Rav Chaim was already 24 when someone suggested young Batsheva Esther Elyashiv as a potential shidduch. She was daughter of Rav Yosef Shalom Elyashiv, and the great-granddaughter of the Leshem. Her maternal grandfather, the famed “Tzaddik of Yerushalayim,” Rav Aryeh Levin, strongly encouraged her to pursue the shidduch.
He had a powerful ability to discern talmidei chachamim from afar, and he told her, “Listen to me. This bochur is going to be the gadol hador. You should take him.”
Rav Elyashiv took a long trip, involving several bus rides, to the Lomza Yeshiva in Petach Tikvah, so he could observe Rav Chaim learning. Then he went to the Chazon Ish’s home in Bnei Brak to discuss the shidduch. He sat down, facing the Chazon Ish, and said… nothing.
The Chazon Ish himself, also a master of silence, likewise said nothing. The two sat in silence for a long time, neither of them uttering a word, even though Rav Elyashiv had spent many long hours traveling from Yerushalayim — an exhausting trip in those days — in order to get there.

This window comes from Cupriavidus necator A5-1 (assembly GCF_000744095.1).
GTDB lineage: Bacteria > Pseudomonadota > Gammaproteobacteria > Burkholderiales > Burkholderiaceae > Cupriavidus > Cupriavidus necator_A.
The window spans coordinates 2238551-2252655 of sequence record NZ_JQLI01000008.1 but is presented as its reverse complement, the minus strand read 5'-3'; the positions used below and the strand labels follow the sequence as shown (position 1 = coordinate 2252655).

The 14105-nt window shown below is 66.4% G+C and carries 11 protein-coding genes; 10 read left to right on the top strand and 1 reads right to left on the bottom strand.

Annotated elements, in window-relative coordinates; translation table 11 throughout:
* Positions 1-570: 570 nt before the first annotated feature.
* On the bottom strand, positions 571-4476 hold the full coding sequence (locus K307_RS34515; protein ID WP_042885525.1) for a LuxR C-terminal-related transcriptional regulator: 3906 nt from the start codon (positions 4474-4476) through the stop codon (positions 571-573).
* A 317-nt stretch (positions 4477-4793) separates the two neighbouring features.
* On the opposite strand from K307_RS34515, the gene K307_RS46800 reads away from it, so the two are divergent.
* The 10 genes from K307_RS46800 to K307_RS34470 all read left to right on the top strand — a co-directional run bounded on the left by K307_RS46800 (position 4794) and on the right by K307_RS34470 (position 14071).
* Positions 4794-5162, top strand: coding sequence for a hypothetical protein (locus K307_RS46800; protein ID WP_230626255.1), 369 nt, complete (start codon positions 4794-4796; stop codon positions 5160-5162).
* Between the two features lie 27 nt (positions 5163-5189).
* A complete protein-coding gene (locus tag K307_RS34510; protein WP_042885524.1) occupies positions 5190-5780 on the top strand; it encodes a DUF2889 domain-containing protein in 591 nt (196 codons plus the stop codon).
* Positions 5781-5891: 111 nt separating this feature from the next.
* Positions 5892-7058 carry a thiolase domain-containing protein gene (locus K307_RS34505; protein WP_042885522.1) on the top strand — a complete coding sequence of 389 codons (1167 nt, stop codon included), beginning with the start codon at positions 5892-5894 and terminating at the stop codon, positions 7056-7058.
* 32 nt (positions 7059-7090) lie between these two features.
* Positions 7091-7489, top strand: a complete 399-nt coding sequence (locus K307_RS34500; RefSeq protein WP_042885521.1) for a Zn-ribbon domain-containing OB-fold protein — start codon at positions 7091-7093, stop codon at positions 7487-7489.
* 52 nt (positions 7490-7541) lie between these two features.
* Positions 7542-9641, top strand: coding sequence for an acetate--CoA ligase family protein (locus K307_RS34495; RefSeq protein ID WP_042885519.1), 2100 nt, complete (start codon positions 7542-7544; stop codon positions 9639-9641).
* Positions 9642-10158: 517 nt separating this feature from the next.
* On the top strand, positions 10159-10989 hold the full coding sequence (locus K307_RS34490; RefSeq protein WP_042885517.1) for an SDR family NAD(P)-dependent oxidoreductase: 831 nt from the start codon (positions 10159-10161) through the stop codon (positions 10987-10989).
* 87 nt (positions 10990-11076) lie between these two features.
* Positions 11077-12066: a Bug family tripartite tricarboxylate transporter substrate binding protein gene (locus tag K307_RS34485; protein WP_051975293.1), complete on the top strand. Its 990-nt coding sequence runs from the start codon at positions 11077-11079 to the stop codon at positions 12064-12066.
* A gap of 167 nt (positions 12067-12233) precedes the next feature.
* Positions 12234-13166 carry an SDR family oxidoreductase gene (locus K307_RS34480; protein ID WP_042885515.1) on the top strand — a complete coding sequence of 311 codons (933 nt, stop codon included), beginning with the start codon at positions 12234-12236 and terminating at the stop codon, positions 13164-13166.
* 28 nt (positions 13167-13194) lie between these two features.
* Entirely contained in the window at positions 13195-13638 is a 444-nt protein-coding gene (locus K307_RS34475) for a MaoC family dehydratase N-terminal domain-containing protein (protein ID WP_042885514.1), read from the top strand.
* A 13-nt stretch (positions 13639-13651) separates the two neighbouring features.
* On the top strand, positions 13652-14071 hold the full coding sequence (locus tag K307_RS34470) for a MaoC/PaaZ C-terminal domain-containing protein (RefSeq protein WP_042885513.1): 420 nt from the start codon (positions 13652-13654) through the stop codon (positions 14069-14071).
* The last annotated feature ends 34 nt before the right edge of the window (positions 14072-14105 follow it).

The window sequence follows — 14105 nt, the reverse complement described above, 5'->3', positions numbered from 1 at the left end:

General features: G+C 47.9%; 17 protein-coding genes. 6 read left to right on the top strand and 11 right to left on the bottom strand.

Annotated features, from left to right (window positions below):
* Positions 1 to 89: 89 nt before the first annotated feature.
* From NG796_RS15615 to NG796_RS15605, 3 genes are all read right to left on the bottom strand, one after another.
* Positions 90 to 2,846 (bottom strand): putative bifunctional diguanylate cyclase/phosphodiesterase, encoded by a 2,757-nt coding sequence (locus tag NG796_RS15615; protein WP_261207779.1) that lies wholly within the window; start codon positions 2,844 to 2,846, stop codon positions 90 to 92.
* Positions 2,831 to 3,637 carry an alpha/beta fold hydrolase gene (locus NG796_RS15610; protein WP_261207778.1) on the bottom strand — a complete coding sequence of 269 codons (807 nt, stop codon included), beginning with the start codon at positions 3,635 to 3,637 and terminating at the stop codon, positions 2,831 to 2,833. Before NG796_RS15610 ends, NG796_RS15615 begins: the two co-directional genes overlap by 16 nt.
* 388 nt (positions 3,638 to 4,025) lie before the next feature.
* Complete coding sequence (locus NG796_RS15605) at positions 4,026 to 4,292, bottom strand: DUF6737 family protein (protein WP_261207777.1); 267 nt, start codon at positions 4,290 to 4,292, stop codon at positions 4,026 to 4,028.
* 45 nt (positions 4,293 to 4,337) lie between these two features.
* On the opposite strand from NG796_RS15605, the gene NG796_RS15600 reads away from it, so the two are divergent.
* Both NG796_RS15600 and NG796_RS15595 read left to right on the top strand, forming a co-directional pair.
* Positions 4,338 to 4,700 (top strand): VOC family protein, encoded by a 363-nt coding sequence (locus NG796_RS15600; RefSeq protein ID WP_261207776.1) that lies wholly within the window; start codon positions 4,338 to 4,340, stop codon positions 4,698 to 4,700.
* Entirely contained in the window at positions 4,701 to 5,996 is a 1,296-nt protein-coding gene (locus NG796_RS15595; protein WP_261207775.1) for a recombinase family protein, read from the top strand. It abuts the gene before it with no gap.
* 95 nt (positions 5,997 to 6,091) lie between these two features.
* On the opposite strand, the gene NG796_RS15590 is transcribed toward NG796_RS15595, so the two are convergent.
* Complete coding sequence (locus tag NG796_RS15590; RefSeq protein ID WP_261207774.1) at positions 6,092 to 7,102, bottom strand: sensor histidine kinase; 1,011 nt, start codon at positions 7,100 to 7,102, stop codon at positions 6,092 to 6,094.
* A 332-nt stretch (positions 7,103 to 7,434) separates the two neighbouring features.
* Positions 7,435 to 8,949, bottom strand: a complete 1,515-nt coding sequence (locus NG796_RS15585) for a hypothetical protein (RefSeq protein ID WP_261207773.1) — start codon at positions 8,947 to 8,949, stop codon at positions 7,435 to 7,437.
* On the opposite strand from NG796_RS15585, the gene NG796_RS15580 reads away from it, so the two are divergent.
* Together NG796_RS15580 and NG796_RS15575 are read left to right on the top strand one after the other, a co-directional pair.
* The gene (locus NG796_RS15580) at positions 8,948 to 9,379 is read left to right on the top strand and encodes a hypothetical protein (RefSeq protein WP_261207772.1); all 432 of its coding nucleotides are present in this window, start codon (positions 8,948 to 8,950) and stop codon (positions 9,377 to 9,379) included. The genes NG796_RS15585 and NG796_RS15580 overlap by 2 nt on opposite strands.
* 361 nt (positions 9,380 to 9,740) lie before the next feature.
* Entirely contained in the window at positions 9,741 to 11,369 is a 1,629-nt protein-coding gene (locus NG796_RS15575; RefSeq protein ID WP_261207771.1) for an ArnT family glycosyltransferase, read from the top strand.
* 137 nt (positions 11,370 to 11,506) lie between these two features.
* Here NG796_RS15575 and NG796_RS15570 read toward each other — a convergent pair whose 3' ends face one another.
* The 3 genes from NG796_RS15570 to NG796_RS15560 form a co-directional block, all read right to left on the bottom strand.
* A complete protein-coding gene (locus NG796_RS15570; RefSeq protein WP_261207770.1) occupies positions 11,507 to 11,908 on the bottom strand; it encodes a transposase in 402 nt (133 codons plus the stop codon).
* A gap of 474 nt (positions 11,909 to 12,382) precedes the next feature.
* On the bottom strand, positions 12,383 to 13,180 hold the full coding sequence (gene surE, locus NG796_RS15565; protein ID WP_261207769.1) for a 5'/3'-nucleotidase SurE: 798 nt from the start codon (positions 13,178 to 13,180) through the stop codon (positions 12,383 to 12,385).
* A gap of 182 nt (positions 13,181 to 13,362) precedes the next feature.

It was only at the very end of the visit that Rav Elyashiv broke the silence, asking in Yiddish, “What does the Rav say about the bochur?”
The Chazon Ish replied, “The bochur is the Rogatchover of this generation — not only in bekius, but in iyun as well.”
After he left, the Chazon Ish called over Rebbetzin Pesha Miriam and said, “This is a shidduch that will come to fruition, and I approve of it. It would be good to make a shidduch with this person.”